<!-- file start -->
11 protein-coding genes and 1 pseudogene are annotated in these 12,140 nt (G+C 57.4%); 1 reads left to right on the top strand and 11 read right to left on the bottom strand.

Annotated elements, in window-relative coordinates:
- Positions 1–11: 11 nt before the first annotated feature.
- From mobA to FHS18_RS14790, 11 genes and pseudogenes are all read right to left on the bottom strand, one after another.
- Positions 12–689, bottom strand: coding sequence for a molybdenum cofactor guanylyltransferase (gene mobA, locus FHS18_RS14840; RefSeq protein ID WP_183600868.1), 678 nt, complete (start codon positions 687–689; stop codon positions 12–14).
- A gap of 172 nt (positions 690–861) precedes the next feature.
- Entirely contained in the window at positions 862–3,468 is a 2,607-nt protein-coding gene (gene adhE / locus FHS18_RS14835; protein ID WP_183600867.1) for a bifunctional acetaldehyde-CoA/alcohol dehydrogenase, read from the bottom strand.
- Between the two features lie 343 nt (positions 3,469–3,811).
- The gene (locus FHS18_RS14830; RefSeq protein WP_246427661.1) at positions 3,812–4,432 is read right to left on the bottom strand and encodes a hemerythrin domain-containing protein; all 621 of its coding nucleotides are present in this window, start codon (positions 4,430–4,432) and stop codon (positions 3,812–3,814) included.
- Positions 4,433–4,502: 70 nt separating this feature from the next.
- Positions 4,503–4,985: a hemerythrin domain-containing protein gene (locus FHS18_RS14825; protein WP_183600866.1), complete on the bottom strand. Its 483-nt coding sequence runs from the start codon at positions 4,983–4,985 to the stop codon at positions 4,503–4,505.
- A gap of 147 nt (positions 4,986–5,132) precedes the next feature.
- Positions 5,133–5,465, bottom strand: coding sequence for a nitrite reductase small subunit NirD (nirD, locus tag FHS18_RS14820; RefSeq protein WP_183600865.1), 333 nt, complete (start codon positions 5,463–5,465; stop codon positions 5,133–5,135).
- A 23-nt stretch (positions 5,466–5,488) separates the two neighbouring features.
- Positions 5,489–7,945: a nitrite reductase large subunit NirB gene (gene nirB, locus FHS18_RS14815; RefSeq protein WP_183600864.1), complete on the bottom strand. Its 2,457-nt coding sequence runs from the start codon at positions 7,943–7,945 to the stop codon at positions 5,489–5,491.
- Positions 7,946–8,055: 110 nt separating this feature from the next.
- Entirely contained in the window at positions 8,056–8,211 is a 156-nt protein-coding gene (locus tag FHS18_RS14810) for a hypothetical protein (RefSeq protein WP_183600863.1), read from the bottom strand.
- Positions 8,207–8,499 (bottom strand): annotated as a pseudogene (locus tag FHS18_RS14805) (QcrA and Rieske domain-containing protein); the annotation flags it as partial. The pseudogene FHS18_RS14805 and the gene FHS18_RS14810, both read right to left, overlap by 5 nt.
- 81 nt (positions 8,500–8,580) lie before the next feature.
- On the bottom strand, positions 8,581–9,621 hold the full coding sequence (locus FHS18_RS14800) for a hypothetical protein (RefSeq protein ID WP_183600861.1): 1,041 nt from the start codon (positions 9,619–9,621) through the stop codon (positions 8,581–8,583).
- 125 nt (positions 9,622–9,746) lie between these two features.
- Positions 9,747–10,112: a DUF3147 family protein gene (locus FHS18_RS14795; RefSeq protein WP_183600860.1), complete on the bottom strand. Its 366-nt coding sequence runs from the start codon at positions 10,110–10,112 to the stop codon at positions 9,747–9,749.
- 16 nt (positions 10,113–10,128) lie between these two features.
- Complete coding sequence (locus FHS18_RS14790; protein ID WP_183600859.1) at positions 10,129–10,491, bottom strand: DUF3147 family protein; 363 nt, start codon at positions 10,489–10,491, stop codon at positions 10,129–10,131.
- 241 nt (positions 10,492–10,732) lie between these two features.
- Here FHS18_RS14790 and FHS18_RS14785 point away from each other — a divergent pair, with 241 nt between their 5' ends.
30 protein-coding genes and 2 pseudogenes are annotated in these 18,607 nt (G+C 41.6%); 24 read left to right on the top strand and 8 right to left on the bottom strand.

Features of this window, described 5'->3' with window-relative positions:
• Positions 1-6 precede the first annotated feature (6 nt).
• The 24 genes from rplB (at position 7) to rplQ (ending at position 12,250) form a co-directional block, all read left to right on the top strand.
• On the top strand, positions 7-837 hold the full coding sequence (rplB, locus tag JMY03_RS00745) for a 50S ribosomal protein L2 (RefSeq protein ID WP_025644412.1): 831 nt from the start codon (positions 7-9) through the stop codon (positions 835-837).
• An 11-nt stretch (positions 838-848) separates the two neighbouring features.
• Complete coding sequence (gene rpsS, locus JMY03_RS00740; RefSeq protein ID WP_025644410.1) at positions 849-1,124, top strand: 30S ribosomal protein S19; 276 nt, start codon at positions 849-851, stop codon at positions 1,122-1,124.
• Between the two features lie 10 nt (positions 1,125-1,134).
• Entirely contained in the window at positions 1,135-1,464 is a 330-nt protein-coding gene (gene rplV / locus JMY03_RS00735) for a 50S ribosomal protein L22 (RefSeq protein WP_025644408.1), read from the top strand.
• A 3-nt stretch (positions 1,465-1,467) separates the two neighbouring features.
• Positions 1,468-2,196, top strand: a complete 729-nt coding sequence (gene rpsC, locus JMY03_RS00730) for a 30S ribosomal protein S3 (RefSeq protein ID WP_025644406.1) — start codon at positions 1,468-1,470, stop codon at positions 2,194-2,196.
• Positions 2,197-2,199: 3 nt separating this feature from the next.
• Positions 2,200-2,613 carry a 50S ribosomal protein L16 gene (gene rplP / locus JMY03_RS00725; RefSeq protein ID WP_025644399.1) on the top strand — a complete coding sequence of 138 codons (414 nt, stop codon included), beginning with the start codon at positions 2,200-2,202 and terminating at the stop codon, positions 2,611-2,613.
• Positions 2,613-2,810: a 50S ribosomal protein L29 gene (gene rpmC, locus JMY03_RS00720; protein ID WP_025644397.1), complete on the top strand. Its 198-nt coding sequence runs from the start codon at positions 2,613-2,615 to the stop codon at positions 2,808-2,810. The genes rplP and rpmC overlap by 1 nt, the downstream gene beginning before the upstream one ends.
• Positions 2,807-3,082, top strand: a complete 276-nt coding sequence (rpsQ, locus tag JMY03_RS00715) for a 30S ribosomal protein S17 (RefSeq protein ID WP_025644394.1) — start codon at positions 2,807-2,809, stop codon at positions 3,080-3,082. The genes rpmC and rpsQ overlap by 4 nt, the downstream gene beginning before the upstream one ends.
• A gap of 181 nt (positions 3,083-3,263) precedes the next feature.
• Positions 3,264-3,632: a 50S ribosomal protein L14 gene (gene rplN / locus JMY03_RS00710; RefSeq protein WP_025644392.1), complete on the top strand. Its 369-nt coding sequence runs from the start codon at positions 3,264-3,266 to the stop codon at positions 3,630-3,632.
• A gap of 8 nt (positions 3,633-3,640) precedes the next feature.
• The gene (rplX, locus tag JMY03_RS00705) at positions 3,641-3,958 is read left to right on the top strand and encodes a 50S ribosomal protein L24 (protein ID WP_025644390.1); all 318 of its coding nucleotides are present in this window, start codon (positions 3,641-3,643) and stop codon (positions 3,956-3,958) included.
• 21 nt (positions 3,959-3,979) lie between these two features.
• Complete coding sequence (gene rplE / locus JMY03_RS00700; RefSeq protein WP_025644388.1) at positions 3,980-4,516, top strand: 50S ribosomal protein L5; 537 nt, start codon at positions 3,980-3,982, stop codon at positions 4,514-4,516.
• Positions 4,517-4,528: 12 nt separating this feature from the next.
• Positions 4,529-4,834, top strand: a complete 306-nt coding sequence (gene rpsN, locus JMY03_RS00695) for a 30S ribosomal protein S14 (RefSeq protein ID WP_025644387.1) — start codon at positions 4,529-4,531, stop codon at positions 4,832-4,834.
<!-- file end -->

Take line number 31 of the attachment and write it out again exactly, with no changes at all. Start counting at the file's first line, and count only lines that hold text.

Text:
• On the top strand, positions 7-837 hold the full coding sequence (rplB, locus tag JMY03_RS00745) for a 50S ribosomal protein L2 (RefSeq protein ID WP_025644412.1): 831 nt from the start codon (positions 7-9) through the stop codon (positions 835-837).